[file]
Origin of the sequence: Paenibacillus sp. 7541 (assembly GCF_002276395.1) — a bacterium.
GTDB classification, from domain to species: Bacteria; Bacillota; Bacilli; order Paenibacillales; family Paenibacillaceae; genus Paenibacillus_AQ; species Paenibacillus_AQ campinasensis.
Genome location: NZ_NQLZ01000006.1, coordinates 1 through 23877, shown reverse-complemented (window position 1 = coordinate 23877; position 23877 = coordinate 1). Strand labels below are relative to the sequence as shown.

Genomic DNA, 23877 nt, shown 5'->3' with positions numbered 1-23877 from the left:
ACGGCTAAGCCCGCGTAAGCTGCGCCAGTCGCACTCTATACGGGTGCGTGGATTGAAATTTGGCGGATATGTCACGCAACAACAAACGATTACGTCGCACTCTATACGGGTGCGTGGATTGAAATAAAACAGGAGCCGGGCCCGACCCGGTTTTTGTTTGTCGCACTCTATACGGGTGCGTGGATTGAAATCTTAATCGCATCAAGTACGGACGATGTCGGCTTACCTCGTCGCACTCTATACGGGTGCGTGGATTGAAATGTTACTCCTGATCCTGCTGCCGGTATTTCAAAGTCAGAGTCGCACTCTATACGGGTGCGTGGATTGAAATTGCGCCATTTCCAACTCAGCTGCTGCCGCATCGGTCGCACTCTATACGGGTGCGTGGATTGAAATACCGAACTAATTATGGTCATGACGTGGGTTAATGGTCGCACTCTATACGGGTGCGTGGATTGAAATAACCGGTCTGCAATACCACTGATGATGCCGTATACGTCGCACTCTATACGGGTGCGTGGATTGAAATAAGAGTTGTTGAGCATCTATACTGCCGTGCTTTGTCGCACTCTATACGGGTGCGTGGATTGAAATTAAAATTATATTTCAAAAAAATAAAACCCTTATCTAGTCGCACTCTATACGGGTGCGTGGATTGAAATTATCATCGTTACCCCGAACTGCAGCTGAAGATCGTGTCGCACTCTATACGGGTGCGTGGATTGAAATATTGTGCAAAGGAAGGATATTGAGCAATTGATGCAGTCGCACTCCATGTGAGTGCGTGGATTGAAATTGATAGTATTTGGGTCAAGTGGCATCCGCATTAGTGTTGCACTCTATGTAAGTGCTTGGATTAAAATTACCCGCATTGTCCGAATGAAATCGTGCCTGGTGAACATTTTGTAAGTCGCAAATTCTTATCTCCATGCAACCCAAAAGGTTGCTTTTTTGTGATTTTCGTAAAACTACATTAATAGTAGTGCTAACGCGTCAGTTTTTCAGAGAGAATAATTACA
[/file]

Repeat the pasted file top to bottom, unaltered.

Origin of the sequence: Paenibacillus sp. 7541 (assembly GCF_002276395.1) — a bacterium.
GTDB classification, from domain to species: Bacteria; Bacillota; Bacilli; order Paenibacillales; family Paenibacillaceae; genus Paenibacillus_AQ; species Paenibacillus_AQ campinasensis.
Genome location: NZ_NQLZ01000006.1, coordinates 1 through 23877, shown reverse-complemented (window position 1 = coordinate 23877; position 23877 = coordinate 1). Strand labels below are relative to the sequence as shown.

Genomic DNA, 23877 nt, shown 5'->3' with positions numbered 1-23877 from the left:
ACGGCTAAGCCCGCGTAAGCTGCGCCAGTCGCACTCTATACGGGTGCGTGGATTGAAATTTGGCGGATATGTCACGCAACAACAAACGATTACGTCGCACTCTATACGGGTGCGTGGATTGAAATAAAACAGGAGCCGGGCCCGACCCGGTTTTTGTTTGTCGCACTCTATACGGGTGCGTGGATTGAAATCTTAATCGCATCAAGTACGGACGATGTCGGCTTACCTCGTCGCACTCTATACGGGTGCGTGGATTGAAATGTTACTCCTGATCCTGCTGCCGGTATTTCAAAGTCAGAGTCGCACTCTATACGGGTGCGTGGATTGAAATTGCGCCATTTCCAACTCAGCTGCTGCCGCATCGGTCGCACTCTATACGGGTGCGTGGATTGAAATACCGAACTAATTATGGTCATGACGTGGGTTAATGGTCGCACTCTATACGGGTGCGTGGATTGAAATAACCGGTCTGCAATACCACTGATGATGCCGTATACGTCGCACTCTATACGGGTGCGTGGATTGAAATAAGAGTTGTTGAGCATCTATACTGCCGTGCTTTGTCGCACTCTATACGGGTGCGTGGATTGAAATTAAAATTATATTTCAAAAAAATAAAACCCTTATCTAGTCGCACTCTATACGGGTGCGTGGATTGAAATTATCATCGTTACCCCGAACTGCAGCTGAAGATCGTGTCGCACTCTATACGGGTGCGTGGATTGAAATATTGTGCAAAGGAAGGATATTGAGCAATTGATGCAGTCGCACTCCATGTGAGTGCGTGGATTGAAATTGATAGTATTTGGGTCAAGTGGCATCCGCATTAGTGTTGCACTCTATGTAAGTGCTTGGATTAAAATTACCCGCATTGTCCGAATGAAATCGTGCCTGGTGAACATTTTGTAAGTCGCAAATTCTTATCTCCATGCAACCCAAAAGGTTGCTTTTTTGTGATTTTCGTAAAACTACATTAATAGTAGTGCTAACGCGTCAGTTTTTCAGAGAGAATAATTACA